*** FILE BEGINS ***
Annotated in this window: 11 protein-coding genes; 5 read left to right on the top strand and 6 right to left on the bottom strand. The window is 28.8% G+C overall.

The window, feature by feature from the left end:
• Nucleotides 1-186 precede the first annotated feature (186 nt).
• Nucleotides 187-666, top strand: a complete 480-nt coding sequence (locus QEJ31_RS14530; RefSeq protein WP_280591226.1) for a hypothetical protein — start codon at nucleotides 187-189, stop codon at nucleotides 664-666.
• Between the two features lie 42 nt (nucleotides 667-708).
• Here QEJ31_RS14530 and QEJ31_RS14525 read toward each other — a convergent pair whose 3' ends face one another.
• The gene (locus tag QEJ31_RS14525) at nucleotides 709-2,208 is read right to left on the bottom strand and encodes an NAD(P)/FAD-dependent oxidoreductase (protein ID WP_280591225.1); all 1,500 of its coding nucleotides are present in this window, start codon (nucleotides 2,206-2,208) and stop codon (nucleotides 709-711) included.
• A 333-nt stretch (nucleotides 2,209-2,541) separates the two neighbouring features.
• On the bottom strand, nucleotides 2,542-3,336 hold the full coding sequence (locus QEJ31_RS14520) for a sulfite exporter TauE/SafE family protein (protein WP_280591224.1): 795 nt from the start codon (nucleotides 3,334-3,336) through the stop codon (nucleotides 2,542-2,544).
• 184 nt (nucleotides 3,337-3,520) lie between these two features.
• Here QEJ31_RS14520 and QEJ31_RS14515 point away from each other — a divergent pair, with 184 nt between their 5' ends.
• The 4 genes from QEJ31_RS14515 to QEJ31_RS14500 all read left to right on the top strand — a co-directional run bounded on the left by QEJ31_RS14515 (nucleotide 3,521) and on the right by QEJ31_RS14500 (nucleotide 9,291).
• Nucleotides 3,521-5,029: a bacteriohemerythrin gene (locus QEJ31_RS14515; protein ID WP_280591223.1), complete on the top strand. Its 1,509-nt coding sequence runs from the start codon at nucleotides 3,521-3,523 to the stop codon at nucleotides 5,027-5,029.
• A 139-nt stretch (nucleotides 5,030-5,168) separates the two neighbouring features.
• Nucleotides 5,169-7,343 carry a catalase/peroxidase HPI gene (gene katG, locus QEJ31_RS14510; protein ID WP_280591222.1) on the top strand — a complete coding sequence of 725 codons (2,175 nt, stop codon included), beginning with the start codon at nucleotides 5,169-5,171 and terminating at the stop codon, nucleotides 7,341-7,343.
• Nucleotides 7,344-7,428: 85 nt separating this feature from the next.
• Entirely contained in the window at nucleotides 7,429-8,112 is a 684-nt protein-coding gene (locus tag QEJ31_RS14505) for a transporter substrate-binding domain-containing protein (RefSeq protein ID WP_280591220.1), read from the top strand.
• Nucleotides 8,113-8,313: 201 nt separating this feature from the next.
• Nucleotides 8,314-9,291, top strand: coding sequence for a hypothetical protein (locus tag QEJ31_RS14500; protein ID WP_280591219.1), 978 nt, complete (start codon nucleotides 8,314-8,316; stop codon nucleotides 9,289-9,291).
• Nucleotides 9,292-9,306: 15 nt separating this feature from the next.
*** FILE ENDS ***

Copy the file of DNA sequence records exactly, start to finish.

Annotated in this window: 11 protein-coding genes; 5 read left to right on the top strand and 6 right to left on the bottom strand. The window is 28.8% G+C overall.

The window, feature by feature from the left end:
• Nucleotides 1-186 precede the first annotated feature (186 nt).
• Nucleotides 187-666, top strand: a complete 480-nt coding sequence (locus QEJ31_RS14530; RefSeq protein WP_280591226.1) for a hypothetical protein — start codon at nucleotides 187-189, stop codon at nucleotides 664-666.
• Between the two features lie 42 nt (nucleotides 667-708).
• Here QEJ31_RS14530 and QEJ31_RS14525 read toward each other — a convergent pair whose 3' ends face one another.
• The gene (locus tag QEJ31_RS14525) at nucleotides 709-2,208 is read right to left on the bottom strand and encodes an NAD(P)/FAD-dependent oxidoreductase (protein ID WP_280591225.1); all 1,500 of its coding nucleotides are present in this window, start codon (nucleotides 2,206-2,208) and stop codon (nucleotides 709-711) included.
• A 333-nt stretch (nucleotides 2,209-2,541) separates the two neighbouring features.
• On the bottom strand, nucleotides 2,542-3,336 hold the full coding sequence (locus QEJ31_RS14520) for a sulfite exporter TauE/SafE family protein (protein WP_280591224.1): 795 nt from the start codon (nucleotides 3,334-3,336) through the stop codon (nucleotides 2,542-2,544).
• 184 nt (nucleotides 3,337-3,520) lie between these two features.
• Here QEJ31_RS14520 and QEJ31_RS14515 point away from each other — a divergent pair, with 184 nt between their 5' ends.
• The 4 genes from QEJ31_RS14515 to QEJ31_RS14500 all read left to right on the top strand — a co-directional run bounded on the left by QEJ31_RS14515 (nucleotide 3,521) and on the right by QEJ31_RS14500 (nucleotide 9,291).
• Nucleotides 3,521-5,029: a bacteriohemerythrin gene (locus QEJ31_RS14515; protein ID WP_280591223.1), complete on the top strand. Its 1,509-nt coding sequence runs from the start codon at nucleotides 3,521-3,523 to the stop codon at nucleotides 5,027-5,029.
• A 139-nt stretch (nucleotides 5,030-5,168) separates the two neighbouring features.
• Nucleotides 5,169-7,343 carry a catalase/peroxidase HPI gene (gene katG, locus QEJ31_RS14510; protein ID WP_280591222.1) on the top strand — a complete coding sequence of 725 codons (2,175 nt, stop codon included), beginning with the start codon at nucleotides 5,169-5,171 and terminating at the stop codon, nucleotides 7,341-7,343.
• Nucleotides 7,344-7,428: 85 nt separating this feature from the next.
• Entirely contained in the window at nucleotides 7,429-8,112 is a 684-nt protein-coding gene (locus tag QEJ31_RS14505) for a transporter substrate-binding domain-containing protein (RefSeq protein ID WP_280591220.1), read from the top strand.
• Nucleotides 8,113-8,313: 201 nt separating this feature from the next.
• Nucleotides 8,314-9,291, top strand: coding sequence for a hypothetical protein (locus tag QEJ31_RS14500; protein ID WP_280591219.1), 978 nt, complete (start codon nucleotides 8,314-8,316; stop codon nucleotides 9,289-9,291).
• Nucleotides 9,292-9,306: 15 nt separating this feature from the next.